This year we saw the release of Slap City, Roof Rage, Indie Pogo, Icons: Combat Arena, Lethal League Blaze and of course Super Smash Brothers Ultimate. While games like Lethal League, Roof Rage and Indie Pogo distance themselves a good bit from Smash Bros, both Slap City and Icons came out on Steam with gameplay that reminds people of the Nintendo fighter. While I think players can and do play multiple games, we have to work on keeping excitement levels high around Rivals of Aether even as we are no longer the new kid on the block.

We need a better Dan

George, our Community Manger (Left), Me (Center) and my brother, Chris (Right) at PAX West 2018

As 2018 came to an end, I realized that a big reason we have missed some of our goals comes down to me. The challenge that I have been facing is that my role on the project has changed. This game is no longer a solo development effort or even a handful of people. We are up to a 10 person team that creates Rivals of Aether.

Me at PAX West in 2015. I went to a lot of events by myself from 2014 through 2016.

When I started working on the game in 2014, development was very different. Only flashygoodness and I worked on the game initially. He would deliver audio assets and I would handle the rest. When I woke up, I didn’t need to check in with anyone, I just continued where I left off the night before and I got to work. I was handling animation, coding, design and everything in between. As time went on, our team expanded and people started getting more responsibility. However, I tried to set up our team so we always had a fallback. If anyone could not work, then someone else would be able to handle it. We have multiple pixel artists and Trevor and I often bounce around on programming tasks and assist each other when we can.

Marc, our concept artist, doing some work on Zetterburn when he visited Seattle in Fall 2018

However, as time has gone on, our dynamic has shifted. We now have more team members and they each have a specific set of skills we need. For the team to function at full speed, we need to have everyone cooking. That is where my challenge comes in. I have been adjusting to being a producer or director instead of a developer. We also have many projects and side tasks happening all at once now. We have to juggle these smaller chunks while making sure all of them are progressing.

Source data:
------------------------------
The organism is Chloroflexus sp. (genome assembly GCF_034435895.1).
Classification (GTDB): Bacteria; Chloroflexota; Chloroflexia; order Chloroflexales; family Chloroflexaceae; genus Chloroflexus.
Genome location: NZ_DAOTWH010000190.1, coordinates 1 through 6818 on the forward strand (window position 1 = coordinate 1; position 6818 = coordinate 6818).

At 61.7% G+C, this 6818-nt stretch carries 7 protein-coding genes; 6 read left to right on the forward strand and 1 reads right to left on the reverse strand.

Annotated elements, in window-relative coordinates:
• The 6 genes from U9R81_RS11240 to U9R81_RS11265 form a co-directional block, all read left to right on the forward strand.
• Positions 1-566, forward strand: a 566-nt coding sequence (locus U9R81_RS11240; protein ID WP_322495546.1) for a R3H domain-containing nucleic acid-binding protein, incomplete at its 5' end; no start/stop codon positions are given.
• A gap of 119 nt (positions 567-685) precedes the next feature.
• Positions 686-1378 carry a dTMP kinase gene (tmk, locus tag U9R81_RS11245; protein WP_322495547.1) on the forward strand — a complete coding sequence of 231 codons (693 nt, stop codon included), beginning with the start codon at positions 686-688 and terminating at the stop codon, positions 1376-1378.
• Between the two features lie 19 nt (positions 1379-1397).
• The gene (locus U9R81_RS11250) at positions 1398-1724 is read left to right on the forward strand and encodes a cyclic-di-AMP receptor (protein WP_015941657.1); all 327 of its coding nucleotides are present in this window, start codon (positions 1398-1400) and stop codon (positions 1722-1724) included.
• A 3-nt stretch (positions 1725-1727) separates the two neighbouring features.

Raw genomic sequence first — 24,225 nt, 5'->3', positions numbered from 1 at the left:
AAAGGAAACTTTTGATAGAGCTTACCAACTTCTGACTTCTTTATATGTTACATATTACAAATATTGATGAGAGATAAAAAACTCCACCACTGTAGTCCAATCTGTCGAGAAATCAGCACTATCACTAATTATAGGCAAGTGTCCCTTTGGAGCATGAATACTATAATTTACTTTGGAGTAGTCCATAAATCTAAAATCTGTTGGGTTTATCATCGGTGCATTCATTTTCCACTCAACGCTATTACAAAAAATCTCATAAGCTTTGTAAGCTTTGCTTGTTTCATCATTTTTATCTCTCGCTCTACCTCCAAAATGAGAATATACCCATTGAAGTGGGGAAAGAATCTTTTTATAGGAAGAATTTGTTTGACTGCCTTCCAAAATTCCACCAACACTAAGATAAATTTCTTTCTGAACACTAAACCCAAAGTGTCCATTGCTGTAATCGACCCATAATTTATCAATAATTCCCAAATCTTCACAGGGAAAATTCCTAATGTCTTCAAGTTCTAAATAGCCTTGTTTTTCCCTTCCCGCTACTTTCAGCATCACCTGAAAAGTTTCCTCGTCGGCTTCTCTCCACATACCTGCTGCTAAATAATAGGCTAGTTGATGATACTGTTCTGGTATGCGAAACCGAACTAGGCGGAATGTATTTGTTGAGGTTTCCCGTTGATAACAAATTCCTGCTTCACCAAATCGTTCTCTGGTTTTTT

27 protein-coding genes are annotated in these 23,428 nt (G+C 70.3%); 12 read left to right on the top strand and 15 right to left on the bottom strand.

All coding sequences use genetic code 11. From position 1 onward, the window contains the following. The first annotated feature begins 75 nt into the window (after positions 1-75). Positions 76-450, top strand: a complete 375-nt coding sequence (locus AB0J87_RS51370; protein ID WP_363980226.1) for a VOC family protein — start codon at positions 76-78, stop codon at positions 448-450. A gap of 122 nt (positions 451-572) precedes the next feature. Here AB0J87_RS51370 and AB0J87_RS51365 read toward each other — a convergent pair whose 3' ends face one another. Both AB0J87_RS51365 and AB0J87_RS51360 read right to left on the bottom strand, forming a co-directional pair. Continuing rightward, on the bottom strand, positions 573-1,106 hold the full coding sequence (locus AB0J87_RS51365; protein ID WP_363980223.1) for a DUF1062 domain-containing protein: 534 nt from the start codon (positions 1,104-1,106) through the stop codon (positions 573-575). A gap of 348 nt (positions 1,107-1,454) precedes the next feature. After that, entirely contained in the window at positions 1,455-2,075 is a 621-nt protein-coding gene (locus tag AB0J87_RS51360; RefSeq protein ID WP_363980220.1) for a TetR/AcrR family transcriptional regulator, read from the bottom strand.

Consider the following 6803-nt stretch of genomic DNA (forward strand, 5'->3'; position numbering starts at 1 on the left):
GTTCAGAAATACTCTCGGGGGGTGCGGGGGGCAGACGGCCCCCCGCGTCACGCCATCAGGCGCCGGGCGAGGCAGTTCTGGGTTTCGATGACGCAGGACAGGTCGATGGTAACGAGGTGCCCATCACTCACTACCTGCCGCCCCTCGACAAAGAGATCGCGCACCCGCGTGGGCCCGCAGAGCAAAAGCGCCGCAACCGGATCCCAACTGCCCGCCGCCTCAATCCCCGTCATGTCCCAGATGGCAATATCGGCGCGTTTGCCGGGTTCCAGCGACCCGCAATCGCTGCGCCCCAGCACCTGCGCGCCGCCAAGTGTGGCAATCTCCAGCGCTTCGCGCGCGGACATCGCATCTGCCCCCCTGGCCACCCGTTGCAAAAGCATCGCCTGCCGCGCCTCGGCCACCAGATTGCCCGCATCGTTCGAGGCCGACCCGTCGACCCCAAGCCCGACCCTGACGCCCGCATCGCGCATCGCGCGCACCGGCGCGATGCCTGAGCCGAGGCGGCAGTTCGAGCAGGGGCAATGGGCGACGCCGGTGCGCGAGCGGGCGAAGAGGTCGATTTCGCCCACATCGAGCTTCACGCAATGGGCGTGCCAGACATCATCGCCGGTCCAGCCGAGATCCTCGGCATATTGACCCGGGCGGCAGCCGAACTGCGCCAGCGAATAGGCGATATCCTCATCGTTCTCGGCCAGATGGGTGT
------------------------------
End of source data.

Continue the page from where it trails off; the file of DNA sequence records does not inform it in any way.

In 2019, I need to be more organized. I need to track the tasks and the people and make sure we all know the deadlines. While my most important skill when starting Rivals was likely design, now it has to be communication. We are working on getting to the finish line, but I have to do a better job of making sure it is in sight for all of us. In 2019, we need a better Dan.

Developer Preview 2019

It’s January 2019, so let’s go over how we foresee the year going for Rivals of Aether. We already know that the biggest live event of the year will be happening at Genesis 6. But what else can players and fans look forward to?

Definitive Edition

Everyone (from Rivals of Aether) is here!

The upcoming Definitive release is what our team is most excited about! The update is going to come with a ton of little improvements and will turn Rivals of Aether into a single product when it comes to characters. One complaint that we see online about Rivals is that the DLC characters end up costing more than the game. We have paid DLC characters because we need a way to sustain adding content, balance updates and other development. But it will be very nice to finish up Rivals of Aether and wrap it with a bow as one product that contains all the characters unlocked from the get-go.

Hey Kragg, do you look different or am I imagining it?

I know what you’re thinking? When? When can we experience the pinnacle of Rivals gameplay? Unfortunately we can’t tell you just yet. And there are a few reasons for that. The first is that we would like to simultaneously ship this update on as many platforms as possible. So when we update the PC version, we would like to have the game available on Switch on the same day. The second is that we’ll want to have the netcode changes tested both behind closed doors and with open beta testing before we switch the PC over from our current system to our new system. Finally, we aim for this to be the last major content update for Rivals of Aether, so we’ll want to squeeze in as many goodies as possible. Ellian has been doing some awesome work behind the scenes when it comes to new sprites, while Alex has been chugging away at VFX updates. You’ll have to wait and see what we have in store!